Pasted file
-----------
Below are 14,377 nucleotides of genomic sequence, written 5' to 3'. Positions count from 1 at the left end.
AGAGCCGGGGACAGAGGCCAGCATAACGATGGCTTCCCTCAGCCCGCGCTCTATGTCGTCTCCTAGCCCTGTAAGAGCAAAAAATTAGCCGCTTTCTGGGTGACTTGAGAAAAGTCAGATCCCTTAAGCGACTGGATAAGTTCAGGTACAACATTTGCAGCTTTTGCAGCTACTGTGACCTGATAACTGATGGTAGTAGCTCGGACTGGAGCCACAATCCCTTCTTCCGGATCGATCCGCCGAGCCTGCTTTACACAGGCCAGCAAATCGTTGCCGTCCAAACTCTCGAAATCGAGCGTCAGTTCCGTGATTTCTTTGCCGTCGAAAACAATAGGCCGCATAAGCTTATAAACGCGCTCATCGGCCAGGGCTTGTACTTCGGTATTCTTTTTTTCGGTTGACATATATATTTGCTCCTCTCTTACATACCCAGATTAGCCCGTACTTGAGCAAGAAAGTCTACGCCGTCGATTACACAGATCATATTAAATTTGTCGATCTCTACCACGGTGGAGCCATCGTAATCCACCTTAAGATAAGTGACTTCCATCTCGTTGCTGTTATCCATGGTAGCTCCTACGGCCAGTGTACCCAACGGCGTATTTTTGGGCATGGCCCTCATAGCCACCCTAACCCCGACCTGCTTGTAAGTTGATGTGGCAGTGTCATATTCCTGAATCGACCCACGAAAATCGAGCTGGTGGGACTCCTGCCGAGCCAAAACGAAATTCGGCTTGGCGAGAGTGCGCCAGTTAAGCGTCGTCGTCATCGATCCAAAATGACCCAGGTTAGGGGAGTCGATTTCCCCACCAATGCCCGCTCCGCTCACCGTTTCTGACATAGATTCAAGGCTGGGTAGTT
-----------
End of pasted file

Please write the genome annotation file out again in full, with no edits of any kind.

Below are 14,377 nucleotides of genomic sequence, written 5' to 3'. Positions count from 1 at the left end.
AGAGCCGGGGACAGAGGCCAGCATAACGATGGCTTCCCTCAGCCCGCGCTCTATGTCGTCTCCTAGCCCTGTAAGAGCAAAAAATTAGCCGCTTTCTGGGTGACTTGAGAAAAGTCAGATCCCTTAAGCGACTGGATAAGTTCAGGTACAACATTTGCAGCTTTTGCAGCTACTGTGACCTGATAACTGATGGTAGTAGCTCGGACTGGAGCCACAATCCCTTCTTCCGGATCGATCCGCCGAGCCTGCTTTACACAGGCCAGCAAATCGTTGCCGTCCAAACTCTCGAAATCGAGCGTCAGTTCCGTGATTTCTTTGCCGTCGAAAACAATAGGCCGCATAAGCTTATAAACGCGCTCATCGGCCAGGGCTTGTACTTCGGTATTCTTTTTTTCGGTTGACATATATATTTGCTCCTCTCTTACATACCCAGATTAGCCCGTACTTGAGCAAGAAAGTCTACGCCGTCGATTACACAGATCATATTAAATTTGTCGATCTCTACCACGGTGGAGCCATCGTAATCCACCTTAAGATAAGTGACTTCCATCTCGTTGCTGTTATCCATGGTAGCTCCTACGGCCAGTGTACCCAACGGCGTATTTTTGGGCATGGCCCTCATAGCCACCCTAACCCCGACCTGCTTGTAAGTTGATGTGGCAGTGTCATATTCCTGAATCGACCCACGAAAATCGAGCTGGTGGGACTCCTGCCGAGCCAAAACGAAATTCGGCTTGGCGAGAGTGCGCCAGTTAAGCGTCGTCGTCATCGATCCAAAATGACCCAGGTTAGGGGAGTCGATTTCCCCACCAATGCCCGCTCCGCTCACCGTTTCTGACATAGATTCAAGGCTGGGTAGTT